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A Boy and His Dog Reviews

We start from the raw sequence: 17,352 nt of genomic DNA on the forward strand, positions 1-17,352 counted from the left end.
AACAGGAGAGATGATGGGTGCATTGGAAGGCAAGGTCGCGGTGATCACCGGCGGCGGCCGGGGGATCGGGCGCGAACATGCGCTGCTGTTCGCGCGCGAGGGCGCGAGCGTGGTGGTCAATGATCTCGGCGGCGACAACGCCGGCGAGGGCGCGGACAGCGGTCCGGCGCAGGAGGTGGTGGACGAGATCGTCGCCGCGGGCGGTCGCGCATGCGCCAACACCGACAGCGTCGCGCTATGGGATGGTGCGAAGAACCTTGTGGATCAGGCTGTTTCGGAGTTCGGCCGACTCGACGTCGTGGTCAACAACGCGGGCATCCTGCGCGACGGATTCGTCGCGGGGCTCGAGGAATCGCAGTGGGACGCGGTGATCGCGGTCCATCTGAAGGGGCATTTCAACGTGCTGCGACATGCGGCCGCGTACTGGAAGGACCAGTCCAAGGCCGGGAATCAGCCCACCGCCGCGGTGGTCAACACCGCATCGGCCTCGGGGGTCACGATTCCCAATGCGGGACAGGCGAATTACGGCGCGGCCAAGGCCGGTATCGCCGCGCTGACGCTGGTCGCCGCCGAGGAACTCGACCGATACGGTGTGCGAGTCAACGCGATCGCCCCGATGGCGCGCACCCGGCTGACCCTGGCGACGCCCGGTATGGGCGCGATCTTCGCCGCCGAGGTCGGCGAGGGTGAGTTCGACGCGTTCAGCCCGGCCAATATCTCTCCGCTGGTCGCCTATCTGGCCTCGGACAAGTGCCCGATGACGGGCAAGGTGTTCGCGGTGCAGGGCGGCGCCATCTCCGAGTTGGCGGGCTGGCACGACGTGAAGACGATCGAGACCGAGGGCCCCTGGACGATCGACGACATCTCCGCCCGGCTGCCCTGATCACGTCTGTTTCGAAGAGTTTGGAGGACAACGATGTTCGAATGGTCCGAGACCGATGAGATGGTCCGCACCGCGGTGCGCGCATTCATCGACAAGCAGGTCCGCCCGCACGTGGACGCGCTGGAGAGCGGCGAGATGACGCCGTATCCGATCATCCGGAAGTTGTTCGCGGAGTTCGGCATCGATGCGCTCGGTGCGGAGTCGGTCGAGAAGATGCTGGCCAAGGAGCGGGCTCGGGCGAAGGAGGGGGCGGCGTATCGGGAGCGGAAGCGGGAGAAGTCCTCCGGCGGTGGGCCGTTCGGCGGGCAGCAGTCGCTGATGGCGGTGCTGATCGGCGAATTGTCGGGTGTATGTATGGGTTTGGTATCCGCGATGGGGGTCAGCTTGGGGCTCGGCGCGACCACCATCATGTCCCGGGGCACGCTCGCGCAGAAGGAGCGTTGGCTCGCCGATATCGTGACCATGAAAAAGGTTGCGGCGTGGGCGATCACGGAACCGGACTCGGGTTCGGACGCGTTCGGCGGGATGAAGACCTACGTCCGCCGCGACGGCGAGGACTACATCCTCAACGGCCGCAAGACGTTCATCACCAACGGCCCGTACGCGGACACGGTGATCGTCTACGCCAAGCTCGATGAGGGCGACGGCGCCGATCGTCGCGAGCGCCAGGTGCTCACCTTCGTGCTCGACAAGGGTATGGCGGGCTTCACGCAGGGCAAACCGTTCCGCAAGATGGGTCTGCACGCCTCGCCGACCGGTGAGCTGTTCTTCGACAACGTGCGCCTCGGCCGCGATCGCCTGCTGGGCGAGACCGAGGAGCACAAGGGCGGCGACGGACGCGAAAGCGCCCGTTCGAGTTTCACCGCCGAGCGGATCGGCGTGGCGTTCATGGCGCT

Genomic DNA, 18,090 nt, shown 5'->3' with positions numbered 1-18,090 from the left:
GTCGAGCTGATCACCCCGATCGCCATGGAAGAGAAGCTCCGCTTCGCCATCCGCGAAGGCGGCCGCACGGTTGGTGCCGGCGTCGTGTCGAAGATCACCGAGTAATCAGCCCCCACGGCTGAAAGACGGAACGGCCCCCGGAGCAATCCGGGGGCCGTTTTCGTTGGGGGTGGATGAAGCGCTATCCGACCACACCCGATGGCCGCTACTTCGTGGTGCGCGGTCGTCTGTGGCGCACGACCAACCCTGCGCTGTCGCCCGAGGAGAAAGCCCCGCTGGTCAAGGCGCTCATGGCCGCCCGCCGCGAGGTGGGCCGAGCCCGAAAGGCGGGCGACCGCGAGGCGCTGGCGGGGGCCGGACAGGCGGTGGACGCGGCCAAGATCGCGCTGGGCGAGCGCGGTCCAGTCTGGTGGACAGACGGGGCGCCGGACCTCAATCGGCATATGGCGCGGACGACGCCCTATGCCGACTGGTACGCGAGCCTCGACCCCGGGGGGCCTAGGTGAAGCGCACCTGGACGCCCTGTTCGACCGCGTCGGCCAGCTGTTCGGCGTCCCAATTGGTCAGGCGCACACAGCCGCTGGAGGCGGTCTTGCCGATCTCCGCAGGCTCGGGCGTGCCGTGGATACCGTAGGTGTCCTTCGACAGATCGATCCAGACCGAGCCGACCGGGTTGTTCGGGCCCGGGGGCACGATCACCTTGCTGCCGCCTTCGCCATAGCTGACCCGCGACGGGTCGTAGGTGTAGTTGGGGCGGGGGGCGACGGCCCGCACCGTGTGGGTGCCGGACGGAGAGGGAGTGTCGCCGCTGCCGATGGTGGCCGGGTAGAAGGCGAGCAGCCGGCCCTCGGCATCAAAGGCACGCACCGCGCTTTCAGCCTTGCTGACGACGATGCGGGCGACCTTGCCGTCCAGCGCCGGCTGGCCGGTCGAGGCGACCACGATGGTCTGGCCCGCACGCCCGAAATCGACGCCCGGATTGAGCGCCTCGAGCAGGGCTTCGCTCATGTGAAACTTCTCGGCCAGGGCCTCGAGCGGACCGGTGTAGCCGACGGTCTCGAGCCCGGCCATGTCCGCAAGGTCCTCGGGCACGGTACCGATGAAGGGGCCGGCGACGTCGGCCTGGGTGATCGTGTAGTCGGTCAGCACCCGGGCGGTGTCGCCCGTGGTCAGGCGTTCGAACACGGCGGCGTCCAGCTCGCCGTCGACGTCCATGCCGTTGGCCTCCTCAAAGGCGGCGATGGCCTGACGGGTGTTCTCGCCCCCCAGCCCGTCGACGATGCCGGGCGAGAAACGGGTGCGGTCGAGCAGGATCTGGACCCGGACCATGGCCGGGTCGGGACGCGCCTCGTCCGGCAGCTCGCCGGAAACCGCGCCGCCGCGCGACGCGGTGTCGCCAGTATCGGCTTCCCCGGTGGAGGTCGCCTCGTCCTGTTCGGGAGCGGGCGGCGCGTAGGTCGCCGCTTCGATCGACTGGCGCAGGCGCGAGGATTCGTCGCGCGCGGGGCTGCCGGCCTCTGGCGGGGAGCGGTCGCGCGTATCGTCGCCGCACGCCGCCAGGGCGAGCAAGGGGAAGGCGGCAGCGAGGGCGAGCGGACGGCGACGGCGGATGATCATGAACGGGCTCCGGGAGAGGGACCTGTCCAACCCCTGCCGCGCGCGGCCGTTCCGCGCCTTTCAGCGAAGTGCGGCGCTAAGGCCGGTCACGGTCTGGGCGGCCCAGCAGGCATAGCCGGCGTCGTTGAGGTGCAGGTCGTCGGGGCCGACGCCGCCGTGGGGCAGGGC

Adapted from an award-winning novella by science-fiction writer Harlan Ellison, A BOY AND HIS DOG has won a cult following of its own for its offbeat, sardonic look into the future. In the year 2024, after WWIV has decimated much of the Earth, Vic (Don Johnson) is a scavenger who travels the wastelands with his dog, Blood (voice of Tim McIntire), who has psychic abilities and telepathically communicates with him. The two are on a constant lookout for food, though Blood frequently voices his annoyance at Vic's immature behavior and preference for seeking women. At a primitive movie show, Blood senses the presence of a female nearby, leading Vic to discover Quilla June (Susanne Benton) in an underground bunker. Before he can satisfy his desires, however, Blood senses an unfriendly pack of looters approaching, and he and Vic fend the intruders off. Strange, deadly beings called "screamers" then arrive, and the three are forced to hide out. Vic and Quilla June make love, to Blood's great disapproval, and she tries to entice him to go with her "Downunder," where society still exists. Quilla June ultimately knocks Vic out and disappears, and Vic insists on following her Downunder, despite Blood's warnings and pleas. Once he arrives in a strange re-creation of small-town civilization, Vic is brought before the Committee, headed by Mr. Craddock (Jason Robards), Meg (Helene Winston), and Dr. Moore (Alvy Moore); Quilla June is an agent of theirs, hired to lure Vic Downunder. The Committee is looking for a healthy specimen to impregnate Downunder's women, and though Vic is at first enthusiastic about the idea, he soon discovers he is to be killed once his immediate services are finished, and escapes with Quilla June's help. She wants him to aid her and some other rebels against the Committee, but when her friends are killed, she joins Vic in returning topside. There he discovers Blood nearly dead of starvation; Quilla June insists that they leave him, but instead she winds up a meal for Blood, who then sets out with Vic into the wastelands again. Author Ellison has gone on record stating that A BOY AND HIS DOG is one of the best and most faithful adaptations of his work to hit the screen, and as scripted and directed by L.Q. Jones, the movie's ironically humorous tone sets it apart from a large percentage of filmed science fiction. Instead of using its vision of a ravaged future in the service of life-and-death drama or as a cautionary tale, A BOY AND HIS DOG tells its story with bent humor, presenting an unlikely pair of friends who, despite their frequent arguments and individual unappealing qualities, are redeemed by their committed friendship and engaging characterizations. Vic may have little but sex on the brain, but Johnson's performance makes it clear there are still remnants of a decent person somewhere within. Similarly, Blood's haughty personality is balanced with a quirky humanity, and McIntire voices the dog's lines with bone-dry perfection. (The remarkable performance of Tiger, the canine actor previously seen on TV's "The Brady Bunch," adds significantly to the effect.) These two characters care about each other quite a lot to the exclusion of anyone else. Yet from its obviously ironically intended title to its wickedly funny sick joke of an ending (in which Quilla June's fate is conveyed entirely through conversation between Vic and Blood), it's clear that sentimentality is far from Jones's mind. His dialogue is frequently sharp and witty, his framing and staging are inventive, and he conveys a sense of future desolation quite well (with a scavenger-oriented production design that anticipated the MAD MAX films and their many imitators). The movie loses some of its momentum when Vic heads Downunder, however; while still visually interesting, the scenes in the underground are more conventional, and the wit of Vic and Blood's conversations is missed. Thus it is doubly a relief when Vic escapes back to the surface and the film delivers that perfect punchline. (Violence, nudity, sexual situations, adult situations, profanity.)